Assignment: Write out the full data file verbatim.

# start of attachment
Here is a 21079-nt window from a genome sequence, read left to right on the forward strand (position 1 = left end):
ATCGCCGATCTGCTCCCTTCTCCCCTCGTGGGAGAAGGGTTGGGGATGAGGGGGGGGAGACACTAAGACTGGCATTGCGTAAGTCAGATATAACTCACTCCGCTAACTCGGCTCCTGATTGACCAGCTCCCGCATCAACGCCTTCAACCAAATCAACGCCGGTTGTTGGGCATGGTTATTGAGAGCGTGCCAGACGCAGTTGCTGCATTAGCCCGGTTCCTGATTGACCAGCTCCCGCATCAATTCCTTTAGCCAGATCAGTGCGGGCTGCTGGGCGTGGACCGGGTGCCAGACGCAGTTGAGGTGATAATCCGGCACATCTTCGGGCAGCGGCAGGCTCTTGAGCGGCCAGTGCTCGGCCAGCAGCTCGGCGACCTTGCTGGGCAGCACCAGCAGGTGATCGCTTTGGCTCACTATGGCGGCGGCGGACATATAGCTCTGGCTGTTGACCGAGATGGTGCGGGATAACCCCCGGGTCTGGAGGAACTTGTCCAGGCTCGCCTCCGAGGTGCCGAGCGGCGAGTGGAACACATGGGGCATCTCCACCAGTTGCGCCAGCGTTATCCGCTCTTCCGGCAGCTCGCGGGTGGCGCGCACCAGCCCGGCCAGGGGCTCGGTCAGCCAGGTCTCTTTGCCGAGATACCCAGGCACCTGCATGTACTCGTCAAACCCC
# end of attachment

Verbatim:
Here is a 21079-nt window from a genome sequence, read left to right on the forward strand (position 1 = left end):
ATCGCCGATCTGCTCCCTTCTCCCCTCGTGGGAGAAGGGTTGGGGATGAGGGGGGGGAGACACTAAGACTGGCATTGCGTAAGTCAGATATAACTCACTCCGCTAACTCGGCTCCTGATTGACCAGCTCCCGCATCAACGCCTTCAACCAAATCAACGCCGGTTGTTGGGCATGGTTATTGAGAGCGTGCCAGACGCAGTTGCTGCATTAGCCCGGTTCCTGATTGACCAGCTCCCGCATCAATTCCTTTAGCCAGATCAGTGCGGGCTGCTGGGCGTGGACCGGGTGCCAGACGCAGTTGAGGTGATAATCCGGCACATCTTCGGGCAGCGGCAGGCTCTTGAGCGGCCAGTGCTCGGCCAGCAGCTCGGCGACCTTGCTGGGCAGCACCAGCAGGTGATCGCTTTGGCTCACTATGGCGGCGGCGGACATATAGCTCTGGCTGTTGACCGAGATGGTGCGGGATAACCCCCGGGTCTGGAGGAACTTGTCCAGGCTCGCCTCCGAGGTGCCGAGCGGCGAGTGGAACACATGGGGCATCTCCACCAGTTGCGCCAGCGTTATCCGCTCTTCCGGCAGCTCGCGGGTGGCGCGCACCAGCCCGGCCAGGGGCTCGGTCAGCCAGGTCTCTTTGCCGAGATACCCAGGCACCTGCATGTACTCGTCAAACCCC